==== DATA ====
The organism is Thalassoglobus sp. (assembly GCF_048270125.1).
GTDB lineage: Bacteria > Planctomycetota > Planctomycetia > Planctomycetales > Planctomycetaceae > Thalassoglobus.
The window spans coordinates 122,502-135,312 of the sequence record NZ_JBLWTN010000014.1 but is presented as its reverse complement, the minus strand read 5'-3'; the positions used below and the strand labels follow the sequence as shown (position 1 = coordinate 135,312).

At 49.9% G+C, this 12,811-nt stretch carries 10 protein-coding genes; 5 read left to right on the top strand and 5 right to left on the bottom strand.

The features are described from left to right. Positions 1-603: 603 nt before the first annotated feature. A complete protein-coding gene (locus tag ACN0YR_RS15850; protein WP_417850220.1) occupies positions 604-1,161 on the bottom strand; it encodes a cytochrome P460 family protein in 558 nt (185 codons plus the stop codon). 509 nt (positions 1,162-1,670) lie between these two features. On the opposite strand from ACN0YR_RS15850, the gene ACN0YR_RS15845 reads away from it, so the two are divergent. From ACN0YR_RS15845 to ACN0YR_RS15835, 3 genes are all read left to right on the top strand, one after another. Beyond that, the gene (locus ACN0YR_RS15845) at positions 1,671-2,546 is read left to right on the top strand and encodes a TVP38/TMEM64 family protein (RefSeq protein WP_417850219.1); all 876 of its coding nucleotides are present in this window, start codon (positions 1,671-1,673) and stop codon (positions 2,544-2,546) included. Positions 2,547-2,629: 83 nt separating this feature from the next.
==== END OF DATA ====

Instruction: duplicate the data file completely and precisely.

The organism is Thalassoglobus sp. (assembly GCF_048270125.1).
GTDB lineage: Bacteria > Planctomycetota > Planctomycetia > Planctomycetales > Planctomycetaceae > Thalassoglobus.
The window spans coordinates 122,502-135,312 of the sequence record NZ_JBLWTN010000014.1 but is presented as its reverse complement, the minus strand read 5'-3'; the positions used below and the strand labels follow the sequence as shown (position 1 = coordinate 135,312).

At 49.9% G+C, this 12,811-nt stretch carries 10 protein-coding genes; 5 read left to right on the top strand and 5 right to left on the bottom strand.

The features are described from left to right. Positions 1-603: 603 nt before the first annotated feature. A complete protein-coding gene (locus tag ACN0YR_RS15850; protein WP_417850220.1) occupies positions 604-1,161 on the bottom strand; it encodes a cytochrome P460 family protein in 558 nt (185 codons plus the stop codon). 509 nt (positions 1,162-1,670) lie between these two features. On the opposite strand from ACN0YR_RS15850, the gene ACN0YR_RS15845 reads away from it, so the two are divergent. From ACN0YR_RS15845 to ACN0YR_RS15835, 3 genes are all read left to right on the top strand, one after another. Beyond that, the gene (locus ACN0YR_RS15845) at positions 1,671-2,546 is read left to right on the top strand and encodes a TVP38/TMEM64 family protein (RefSeq protein WP_417850219.1); all 876 of its coding nucleotides are present in this window, start codon (positions 1,671-1,673) and stop codon (positions 2,544-2,546) included. Positions 2,547-2,629: 83 nt separating this feature from the next.